Poet Julia Copus was asked to find 100 poems written in English throughout the ages that would somehow comfort their readers. Here’s what she discovered about herself, about others and the “little things around” in the process of creating her great anthology Life Support: 100 Poems to Reach for on Dark Nights (Head of Zeus, £9.99).
Two years ago, the publishing house Head of Zeus asked me to put together an anthology of 100 poems in English, under the title Life Support. It seemed like a dream commission. Then came the hitch: they wanted to run the book under their new lifestyle imprint, Anima. The idea of a poetry anthology with a ‘therapeutic’ slant didn’t sit easily with me. Still, I figured that such considerations needn’t impinge on the quality of poems I chose; the rest could be taken care of by some careful structuring. As I began, I found myself thinking of moments in my own life when poetry had woken me out of stagnancy or given me strength during times of desperation. Australian poet Les Murray experienced a similar change of attitude when he fell ill with depression: “I’d disapproved of using poetry as personal therapy, but the Black Dog taught me better”.
I was so busy that summer that I neglected keeping in touch with friends and family. I felt I had no choice but to immerse myself in work, locking myself away. At about the halfway point, I noticed something strange happening. The experience of reading through thousands of poems in one go – of hearing all those voices, some contemporary, some ancient but all of them living, coming to life as they journeyed from eye to ear to mind – induced in me an altered state in which, though alone, I became more than usually aware of my interconnectedness with others.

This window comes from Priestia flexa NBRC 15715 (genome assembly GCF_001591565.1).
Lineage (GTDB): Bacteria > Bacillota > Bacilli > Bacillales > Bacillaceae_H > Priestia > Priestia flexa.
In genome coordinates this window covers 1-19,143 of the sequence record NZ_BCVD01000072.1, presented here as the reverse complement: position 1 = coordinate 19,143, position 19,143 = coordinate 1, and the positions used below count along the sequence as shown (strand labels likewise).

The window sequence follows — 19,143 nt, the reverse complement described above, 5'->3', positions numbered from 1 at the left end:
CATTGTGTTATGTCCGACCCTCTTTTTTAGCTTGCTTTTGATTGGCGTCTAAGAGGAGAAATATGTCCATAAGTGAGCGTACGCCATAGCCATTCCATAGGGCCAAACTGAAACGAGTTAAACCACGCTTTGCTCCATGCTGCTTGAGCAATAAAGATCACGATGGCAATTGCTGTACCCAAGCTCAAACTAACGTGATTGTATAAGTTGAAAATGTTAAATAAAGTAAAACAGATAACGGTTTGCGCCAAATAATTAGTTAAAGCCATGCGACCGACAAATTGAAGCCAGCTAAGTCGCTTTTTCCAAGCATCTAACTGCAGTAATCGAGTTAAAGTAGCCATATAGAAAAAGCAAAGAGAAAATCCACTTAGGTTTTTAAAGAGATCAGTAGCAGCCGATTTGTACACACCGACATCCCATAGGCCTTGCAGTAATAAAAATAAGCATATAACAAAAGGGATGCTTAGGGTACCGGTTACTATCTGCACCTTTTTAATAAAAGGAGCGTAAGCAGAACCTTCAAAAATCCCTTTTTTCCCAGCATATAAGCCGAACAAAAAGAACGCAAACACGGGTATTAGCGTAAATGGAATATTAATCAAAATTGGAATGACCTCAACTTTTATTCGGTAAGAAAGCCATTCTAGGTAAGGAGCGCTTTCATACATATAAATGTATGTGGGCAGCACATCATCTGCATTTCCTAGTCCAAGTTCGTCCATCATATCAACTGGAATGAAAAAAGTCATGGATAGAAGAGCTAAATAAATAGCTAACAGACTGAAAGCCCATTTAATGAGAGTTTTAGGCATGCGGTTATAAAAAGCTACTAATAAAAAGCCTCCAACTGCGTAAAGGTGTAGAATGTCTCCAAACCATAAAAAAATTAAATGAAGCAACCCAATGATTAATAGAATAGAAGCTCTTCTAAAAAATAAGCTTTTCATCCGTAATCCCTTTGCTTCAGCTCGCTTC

Talking to passers-by, on my government-sanctioned daily walk, I’ve discovered that the Covid-19 lockdown has produced a similar effect: apartness has led, in spite of itself, to a greater sense of togetherness. Difficult or frightening events can do this. They make us more aware of bonds because they occasion in us the need to “look about and find a sheltering place”, as happens in John Clare’s sonnet ‘Sudden Shower’, which manages to be both frightening and consoling at once. We are living through a time when, as Clare puts it, “The little things around, like you and I / Are hurrying through the grass to shun the shower”. The greater the crisis – and therefore the more vulnerable we are – the greater the sense of connection we experience.
The lockdown has disrupted our normal pattern of life in a way that forces us to step outside habitual ways of thinking. The sensation, for me, is of standing alongside my normal self. Having lost a relative to the pandemic in the second week of the lockdown, and with two close family members now on the ‘shielded patients’ list, I was troubled by comments that the sunny weather made isolation measures feel like some sort of extended vacation. But in fact ‘vacation’ may be just the right word. From the Latin vacare – to be empty – it comes from times when Romans would make for the sea in the sweltering heat of summer, leaving their houses empty. For many of us, life as we know it has been vacated; emptied of human presence.